You must feed your dog coconut oil. Here's why!
We have all read about the the wonders that coconut oil consumption reaps on Humans. It's time to examine what it does for pooches.
Let's start with the basics; what's coconut oil made up of?
Simply put : Coconut oil consists of more than 90% saturated fats. Most of the saturated fats in coconut oil are Medium Chain Triglycerides (MCTs).
Most of the coconut oil benefits come from the MCTs. For example, the lauric acid from MCTs in coconut oil has antibacterial, antiviral, and anti-fungal properties.
In addition, MCTs are efficiently metabolized to provide an immediate source of fuel and energy, enhancing athletic performance and aiding weight loss.
You can learn about the health benefits of MCT oil here.
In dogs, the MCTs in coconut oil balance the thyroid, helping overweight dogs lose weight and helping sedentary dogs feel energetic.
Veterinarian and Naturopathic Doctor, Dr. Karen Becker, says “Medium-chain triglycerides (MCTs) have been shown to improve brain energy metabolism and decrease the amyloid protein buildup that results in brain lesions in older dogs. Coconut oil is a rich source of MCTs. I recommend 1/4 teaspoon for every 10 pounds of body weight twice daily for basic MCT support.”
According to Dr. Bruce Fife, certified nutritionist and naturopathic doctor, coconut oil gently elevates the metabolism, provides a higher level of energy and vitality, protects from illness, and speeds healing. As a bonus, coconut oil improves any dog’s skin and coat, improves digestion, and reduces allergic reactions.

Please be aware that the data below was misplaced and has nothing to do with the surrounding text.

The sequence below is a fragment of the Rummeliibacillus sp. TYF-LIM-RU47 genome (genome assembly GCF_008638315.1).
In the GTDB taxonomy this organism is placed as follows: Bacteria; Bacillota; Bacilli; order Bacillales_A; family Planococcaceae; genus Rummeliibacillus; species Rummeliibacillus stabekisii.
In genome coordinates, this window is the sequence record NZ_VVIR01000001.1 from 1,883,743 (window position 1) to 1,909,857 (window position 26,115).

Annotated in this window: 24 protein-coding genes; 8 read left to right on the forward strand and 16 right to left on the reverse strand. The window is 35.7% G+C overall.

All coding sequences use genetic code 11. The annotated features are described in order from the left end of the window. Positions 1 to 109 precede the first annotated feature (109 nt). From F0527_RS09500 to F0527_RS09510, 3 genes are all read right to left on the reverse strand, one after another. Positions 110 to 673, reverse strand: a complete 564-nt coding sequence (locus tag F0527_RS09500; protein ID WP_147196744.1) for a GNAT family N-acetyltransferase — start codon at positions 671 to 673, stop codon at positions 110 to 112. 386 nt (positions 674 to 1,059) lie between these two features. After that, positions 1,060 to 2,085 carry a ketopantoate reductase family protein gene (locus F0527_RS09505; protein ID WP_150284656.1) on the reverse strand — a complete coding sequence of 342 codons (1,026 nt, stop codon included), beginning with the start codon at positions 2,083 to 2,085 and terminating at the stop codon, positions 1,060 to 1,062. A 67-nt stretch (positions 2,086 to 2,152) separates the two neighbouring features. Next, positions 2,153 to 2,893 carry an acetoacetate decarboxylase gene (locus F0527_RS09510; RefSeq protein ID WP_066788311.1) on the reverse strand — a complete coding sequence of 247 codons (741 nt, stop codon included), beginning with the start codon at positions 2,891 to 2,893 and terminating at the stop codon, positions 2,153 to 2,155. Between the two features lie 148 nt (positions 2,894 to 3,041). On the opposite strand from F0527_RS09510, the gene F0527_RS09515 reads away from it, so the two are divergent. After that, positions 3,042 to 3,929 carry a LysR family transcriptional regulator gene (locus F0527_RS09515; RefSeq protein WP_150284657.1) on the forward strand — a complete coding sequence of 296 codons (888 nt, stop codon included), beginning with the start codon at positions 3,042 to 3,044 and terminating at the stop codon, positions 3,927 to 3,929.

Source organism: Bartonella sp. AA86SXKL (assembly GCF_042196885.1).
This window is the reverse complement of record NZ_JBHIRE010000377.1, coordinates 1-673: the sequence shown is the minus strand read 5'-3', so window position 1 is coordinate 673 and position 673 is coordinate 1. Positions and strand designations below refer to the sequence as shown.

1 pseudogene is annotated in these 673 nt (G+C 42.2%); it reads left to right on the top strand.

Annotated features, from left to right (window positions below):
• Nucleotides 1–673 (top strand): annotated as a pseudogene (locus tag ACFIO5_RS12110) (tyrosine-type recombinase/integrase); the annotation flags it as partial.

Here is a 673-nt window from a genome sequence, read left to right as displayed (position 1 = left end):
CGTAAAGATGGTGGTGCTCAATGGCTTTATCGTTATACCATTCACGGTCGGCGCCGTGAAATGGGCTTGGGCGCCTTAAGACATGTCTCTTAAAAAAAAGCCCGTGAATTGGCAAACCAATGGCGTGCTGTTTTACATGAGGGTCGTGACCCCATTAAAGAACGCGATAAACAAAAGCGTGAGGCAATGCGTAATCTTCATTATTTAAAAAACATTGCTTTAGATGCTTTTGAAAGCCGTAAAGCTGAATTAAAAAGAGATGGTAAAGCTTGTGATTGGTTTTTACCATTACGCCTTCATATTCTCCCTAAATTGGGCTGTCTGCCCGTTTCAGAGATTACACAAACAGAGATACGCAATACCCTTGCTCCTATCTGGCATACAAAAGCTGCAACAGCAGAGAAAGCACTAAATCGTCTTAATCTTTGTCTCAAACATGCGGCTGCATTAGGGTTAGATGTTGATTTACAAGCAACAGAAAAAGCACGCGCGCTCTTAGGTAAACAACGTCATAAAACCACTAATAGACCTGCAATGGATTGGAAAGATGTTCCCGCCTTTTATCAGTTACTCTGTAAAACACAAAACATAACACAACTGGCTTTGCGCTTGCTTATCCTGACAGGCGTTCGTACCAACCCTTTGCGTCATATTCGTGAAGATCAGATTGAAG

We were SOLD at this point. We bet you are too! But remember that it’s important to start slow. Start giving coconut oil a little at a time in very small doses. If your pets show any negative reaction to the coconut oil, discontinue use immediately.
According to Pet Nutrition Blogger - Rodney Habib , The reason for this phased-in approach is because coconut oil kills bacteria, viruses, parasites, yeasts, and fungi. Your dog may respond negatively to this detoxification. Signs of detoxing too rapidly may include lethargy, fatigue, and diarrhea. If your dog does have any such reaction, just temporarily cut the daily amount back to allow your dog’s system to gently adjust. This is another reason why dividing your dog’s intake of coconut oil between two feedings a day is a good approach.
It is best to give coconut oil with food. You can drizzle the coconut oil on top of your dog’s kibble or other food. The recommended maximum dosage is:
• 1/2 teaspoon for every 10 Kg of body weight twice daily, or
• 1 teaspoon for every 10 Kg of body weight once daily.
1 tablespoon of coconut oil can be around 130 calories, so make sure you make allowance for this inyour pet's diet & daily required calorie intake when adding in.
Below is a segmented list of health benefits gained from using coconut oil for our furry friends ( as listed by Dogs Naturally Magazine):
- Clears up skin conditions such as eczema, flea allergies, contact dermatitis,and itchy skin
- Reduces allergic reactions and improves skin health
- Makes coats become sleek and glossy, and deodorizes doggy odor
- Prevents and treats yeast and fungal infections, including candida
- Disinfects cuts and promotes wound healing
- Applied topically, promotes the healing of cuts, wounds, hot spots, dry skin and hair, bites and stings
- Improves digestion and nutrient absorption
- Aids healing of digestive disorders like inflammatory bowel syndrome and colitis
- Reduces or eliminates bad breath in dogs
- Aids in elimination of hairballs and coughing
Immune System, Metabolic Function, Bone Health
- Contains powerful antibacterial, antiviral, and anti-fungal agents that prevent infection and disease
- Regulates and balance insulin and promotes normal thyroid function
- Helps prevent or control diabetes
- Helps reduce weight, increases energy
- Aids in arthritis or ligament problems
Give it a try! And don’t forget to add the delicious ingredient to your own diet as well!